Turning to the doctrinal congregation’s recent commentary, “Responses to Some Questions Regarding Certain Aspects of the Doctrine on the Church,” the cardinal said it grew out of extensive conversation and collaboration with theological consultants to the CDF and others, as well as a broad review of published materials.

The document addresses five questions about the nature of the Church “and all five are a commentary on Vatican II documents,” the cardinal said, adding, “It has the advantage of collecting all that has happened since Vatican II up to the present time” and explaining how Church articulation of its own nature as well as its views of other Christian communities have developed.

He said he has been “somewhat surprised” at the amount of “ecumenical commentary” the document has generated. “It is primarily a document addressed to Catholics as believers and teachers and is intended to clarify the teachings of the Second Vatican Council,” he said, “especially the teaching on the nature of the Church.”

That teaching, he said, has been skewed by those who argue “that the Church of Christ can subsist in churches outside the Catholic Church, but that is not the case.”

The Jewishness of the Roman Rite

From First Things:

In my experience, Catholics who have an affinity for the particularly Judaic character of their Christian faith are more likely to be drawn to the Tridentine Mass than are Catholics for whom Judaism is a category on the other side of a boundary they would consider it bad manners to try to cross. You might think that, while Reform Catholics were on the subject of Catholic liturgy and Judaism, they would ask what happened to the Church’s observance of the event that most vividly marks Jesus as Jewish. The establishment of the 1970 missal as normative was accompanied by a certain curious change in the liturgical calendar: The Feast of the Circumcision of Our Lord, on January 1, eight days after the celebration of his birth, wasn’t just moved. It was eliminated.

Of the criticisms that early Protestants leveled against Catholicism, the one that arguably cut deepest was that the Church presumed to revive the Levitical priesthood, which the spilling of Christ’s blood on Calvary now rendered obsolete. They inveighed passionately against the Mass, which they saw as overtly Judaic in its tone, structure, and purpose. (This Jewishness they objected to was largely a theological construct, not to be confused with the social and cultural construct of Judaism familiar to students of Jewish Studies departments at American universities.)

Protestants were correct that the Mass, in its aspect as a sacrifice, could not be fully understood outside the framework of pre-rabbinic Judaism. By the middle of the twentieth century, when Rome’s wish for some thaw in its cold war with Protestantism was in full bloom, it reformed the Mass such that the visible and audible distinctions between Mass and the worship services of the mainline Protestant churches were now greatly softened. Many Catholics saw it as an appropriate ecumenical gesture. So did many Protestants. Whether that step in the direction of Wittenberg and Geneva was deliberate or unconscious, what it was a step away from was Jerusalem, from the Temple and the daily sacrifice priests used to perform there.

Pope Regularly Uses Older Rite?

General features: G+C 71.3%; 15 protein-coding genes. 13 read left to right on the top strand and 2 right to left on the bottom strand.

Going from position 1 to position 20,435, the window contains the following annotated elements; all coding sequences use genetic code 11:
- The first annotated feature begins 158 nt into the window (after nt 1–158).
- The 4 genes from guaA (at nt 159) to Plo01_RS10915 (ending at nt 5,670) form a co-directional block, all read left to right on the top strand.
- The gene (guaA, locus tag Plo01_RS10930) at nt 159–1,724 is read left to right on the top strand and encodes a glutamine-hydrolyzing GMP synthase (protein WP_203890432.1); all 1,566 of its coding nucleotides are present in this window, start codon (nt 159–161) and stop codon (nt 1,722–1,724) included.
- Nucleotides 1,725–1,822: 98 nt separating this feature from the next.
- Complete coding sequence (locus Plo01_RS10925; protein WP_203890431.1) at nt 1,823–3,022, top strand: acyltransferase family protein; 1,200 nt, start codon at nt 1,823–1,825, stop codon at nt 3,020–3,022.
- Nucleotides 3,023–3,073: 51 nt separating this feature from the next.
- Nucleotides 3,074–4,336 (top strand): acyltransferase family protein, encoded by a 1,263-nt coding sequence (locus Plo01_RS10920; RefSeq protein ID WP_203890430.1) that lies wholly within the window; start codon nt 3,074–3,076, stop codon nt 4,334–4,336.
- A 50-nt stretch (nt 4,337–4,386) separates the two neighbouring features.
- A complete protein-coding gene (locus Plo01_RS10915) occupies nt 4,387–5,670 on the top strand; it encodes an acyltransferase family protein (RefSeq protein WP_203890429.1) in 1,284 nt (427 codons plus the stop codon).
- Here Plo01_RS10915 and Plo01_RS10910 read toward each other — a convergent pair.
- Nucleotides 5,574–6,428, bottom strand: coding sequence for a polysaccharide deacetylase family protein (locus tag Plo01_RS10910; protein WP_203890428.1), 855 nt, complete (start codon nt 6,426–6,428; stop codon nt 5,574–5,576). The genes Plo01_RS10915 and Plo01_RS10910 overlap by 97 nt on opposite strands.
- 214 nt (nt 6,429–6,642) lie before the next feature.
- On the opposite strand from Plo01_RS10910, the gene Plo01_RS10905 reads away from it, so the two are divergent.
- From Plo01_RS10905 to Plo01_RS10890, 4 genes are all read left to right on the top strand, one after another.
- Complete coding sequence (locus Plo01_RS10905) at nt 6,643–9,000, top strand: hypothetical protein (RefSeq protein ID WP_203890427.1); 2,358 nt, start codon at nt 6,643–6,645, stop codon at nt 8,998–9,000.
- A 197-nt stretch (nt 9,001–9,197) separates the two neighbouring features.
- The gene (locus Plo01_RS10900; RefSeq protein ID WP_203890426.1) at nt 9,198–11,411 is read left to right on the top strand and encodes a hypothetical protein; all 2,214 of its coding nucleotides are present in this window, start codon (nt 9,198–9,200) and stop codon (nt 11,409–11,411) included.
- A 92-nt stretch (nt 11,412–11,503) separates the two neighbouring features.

Report from Catholic World News:

Informed sources at the Vatican have confirmed reports that the Holy Father regularly celebrates Mass using the 1962 Roman Missal.

In his motu proprio Summorum Pontificum the Pope says that the older form– the form in universal use before the liturgical changes that followed Vatican II– was never abrogated.

Since becoming Roman Pontiff, Benedict XVI has always used the new ritual– which he identifies in Summorum Pontificum as the “ordinary form” of the Roman rite– for public celebrations of the Eucharistic liturgy. However few people have witnessed the Pope celebrating his private daily Mass.

I’d like to spontaneously ask the Holy Father to be able to attend.

How to Apply the Second Vatican Council

To Liturgy and Ecumenism, from Sandro Magister:

Just a few months ago, the French bishops were extremely concerned about the news that Benedict XVI was preparing to liberalize the celebration of the Mass labeled as that of Pius V. “Such a decision endangers the Church’s unity,” wrote the most alarmed of them.

Benedict XVI shot straight from the hip, with the “motu proprio” released on July 7. But there was no reaction of rejection from the French bishops. Nor was there from the bishops of the touchiest countries: Switzerland, Germany, Great Britain. On the contrary, their most authoritative leaders hailed the pope’s decision with positive comments: from the German cardinal Karl Lehmann to the English cardinal Cormac Murphy O’Connor, both ranked among the progressives.

The same happened with the document released on July 10 by the congregation for the doctrine of the faith, which nails down some firm points of doctrine about the Church. There was no comparison with the criticisms that in the summer of 2000 were hurled – even by high-ranking churchmen – against the declaration “Dominus Iesus,” signed by then-cardinal Joseph Ratzinger, which to a great extent dealt with the same points of doctrine. Cardinal Walter Kasper, one of the critics back then, decisively supported the Vatican document this time: “Clearly stating one’s own positions does not limit ecumenical dialogue, but fosters it.” And from Moscow, metropolitan Kirill of Smolensk, president of the department for external relations at the Russian Orthodox patriarchate, described the text as “an honest declaration, because sincere dialogue requires a clear vision of the respective positions.”